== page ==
It's never too late to learn that homophobia is a waste of time and energy and separates loved ones for reasons that seem absurd in hindsight. This elderly woman learned the hard way when her straight relatives turned her away after she was widowed, but the gay son (and partner) she ostracized turned the other cheek and took her in. She wrote to Dear Abby:
DEAR ABBY: My husband and I raised our two sons and two daughters. One son and both daughters married well. Our other son, “Neil,” is gay. He and his partner, “Ron,” have been together 15 years, but Neil's father and I never wanted to know Ron because we disapproved of their lifestyle.
When I was 74, my husband died, leaving me in ill health and nearly penniless. No longer able to live alone, I asked my married son and two daughters if I could “visit” each of them for four months a year. (I didn't want to burden any one family, and thought living out of a suitcase would be best for everyone.) All three turned me down. Feeling unwanted, I wanted to die.
When Neil and Ron heard what had happened, they invited me to move across country and live with them. They welcomed me into their home, and even removed a wall between two rooms so I'd have a bedroom with a private bath and sitting room — although we spend most of our time together.
They also include me in many of their plans. Since I moved in with them, I have traveled more than I have my whole life and seen places I only read about in books. They never mention the fact that they are supporting me, or that I ignored them in the past.
When old friends ask how it feels living with my gay son, I tell them I hope they're lucky enough to have one who will take them in one day. Please continue urging your readers to accept their children as they are. My only regret is that I wasted 15 years. — GRATEFUL MOM
DEAR GRATEFUL MOM: You are indeed fortunate to have such a loving, generous and forgiving son. Sexual orientation is not a measure of anyone's humanity or worth. Thank you for pointing out how important it is that people respect each other for who they are, not for what we would like them to be.
Look at the personal pain it took for that mother to learn the importance of loving someone as they are, and for the generous hearts of her son and his partner. Some may not have been so forgiving; this story is one that should be clipped and left for other parents unaccepting of their LGBT children. It's never too late to try to open their eyes.
Little did anyone know that there would be an emotional outpouring of letters to Dear Abby about other victories over intolerance and fear. A couple are after the jump.
From the September 18 column:
Dear Abby: I am writing to respond to “Grateful Mom,” the widow who, in her time of need, was invited by her son Neil and his partner to live with them despite having rejected Neil in the past because he is gay. I have a gay son, too, and I would not trade him for anyone. He is the most loving and caring son any parent could ever have. I consider myself very lucky.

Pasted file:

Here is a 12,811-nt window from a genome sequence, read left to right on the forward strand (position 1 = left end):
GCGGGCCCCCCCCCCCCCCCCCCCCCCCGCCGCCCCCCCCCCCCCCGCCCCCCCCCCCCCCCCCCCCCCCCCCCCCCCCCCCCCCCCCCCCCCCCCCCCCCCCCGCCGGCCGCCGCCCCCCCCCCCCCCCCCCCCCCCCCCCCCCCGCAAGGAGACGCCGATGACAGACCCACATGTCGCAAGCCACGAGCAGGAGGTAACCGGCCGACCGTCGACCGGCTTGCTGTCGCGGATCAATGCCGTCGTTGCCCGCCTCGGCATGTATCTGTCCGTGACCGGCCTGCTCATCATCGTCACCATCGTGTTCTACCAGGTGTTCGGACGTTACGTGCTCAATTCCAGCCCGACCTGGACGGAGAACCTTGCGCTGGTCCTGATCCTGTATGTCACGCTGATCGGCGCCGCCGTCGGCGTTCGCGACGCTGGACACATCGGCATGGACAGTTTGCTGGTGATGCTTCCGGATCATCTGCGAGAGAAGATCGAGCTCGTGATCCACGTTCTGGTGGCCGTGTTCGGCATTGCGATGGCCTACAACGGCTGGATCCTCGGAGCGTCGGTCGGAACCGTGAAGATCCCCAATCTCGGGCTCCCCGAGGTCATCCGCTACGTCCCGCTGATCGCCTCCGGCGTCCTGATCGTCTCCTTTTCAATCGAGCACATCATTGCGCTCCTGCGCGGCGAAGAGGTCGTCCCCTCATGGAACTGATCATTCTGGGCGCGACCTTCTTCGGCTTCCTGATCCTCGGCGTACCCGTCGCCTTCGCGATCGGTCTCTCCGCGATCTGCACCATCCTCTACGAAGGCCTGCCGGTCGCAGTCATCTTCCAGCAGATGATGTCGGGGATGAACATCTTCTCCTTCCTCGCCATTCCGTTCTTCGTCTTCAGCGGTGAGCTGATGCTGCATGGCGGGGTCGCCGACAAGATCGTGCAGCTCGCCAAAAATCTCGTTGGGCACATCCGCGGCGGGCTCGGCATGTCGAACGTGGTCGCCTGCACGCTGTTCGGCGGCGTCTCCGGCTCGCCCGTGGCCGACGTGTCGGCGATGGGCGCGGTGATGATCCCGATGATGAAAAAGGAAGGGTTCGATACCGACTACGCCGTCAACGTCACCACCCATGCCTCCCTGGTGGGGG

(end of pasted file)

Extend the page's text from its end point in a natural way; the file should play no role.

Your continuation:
When it was time for me to relocate, it was his partner who first approached me about moving across the state to be near them. My son helped me find a cute little house to buy. My two dogs and I are very happy.
I will not have grandchildren, but I do have grand-dogs and another wonderful son. I am blessed.
— Another Grateful Mom in Florida
Dear Another Mom: I am pleased that things are going so well for you. The responses to “Grateful Mom's” letter were heartwarming. They serve as a reminder that acceptance, love and recognition of the importance of family can triumph over intolerance and fear. Read on:
Dear Abby: I am the father of three boys, one of whom is gay. “Grateful Mom” had forgotten the most basic of things — that your child is a part of you, and we must love, support and participate in our children's lives. I love all my sons, and I am proud of them. I hope “Grateful” continues to enjoy her son and continues to share the lessons she is learning.
— Proud Dad in New Jersey
Dear Abby: My mom came out to me and my brother about five years ago. She had been with men her whole life, and while we were shocked, we understood we could react in one of two ways. We could either accept her and her girlfriend, “Daphne,” or disown her and have to explain to our children why they couldn't see their “nana.” We decided to accept my mother for who she is and welcome Daphne into the family.
It was one of the best choices my brother and I ever made. Daphne loves my kids and can't wait to see them (she lives in Australia) later this year. My kids call her “Nana Daph.” She is the best thing that ever happened to my mom, and I'm thankful she's in our lives. I'm happy that “Grateful Mom” learned to accept and appreciate her son and his partner exactly the way they are.
— Jennifer in Indianapolis
These stories are a great counterbalance to the hateful screeds of homophobia spewed by the professional bible beating orgs alleging to be “pro-family” — Focus on the Family, the Family Research Council and the rest. If anything they pervert the word family — it's shameful that these outfits claim to be the voice of moral values, when it is clear, time and again, that the unnatural focus on fomenting intolerance, particularly to raise money for these hate machines, is the antithesis of family.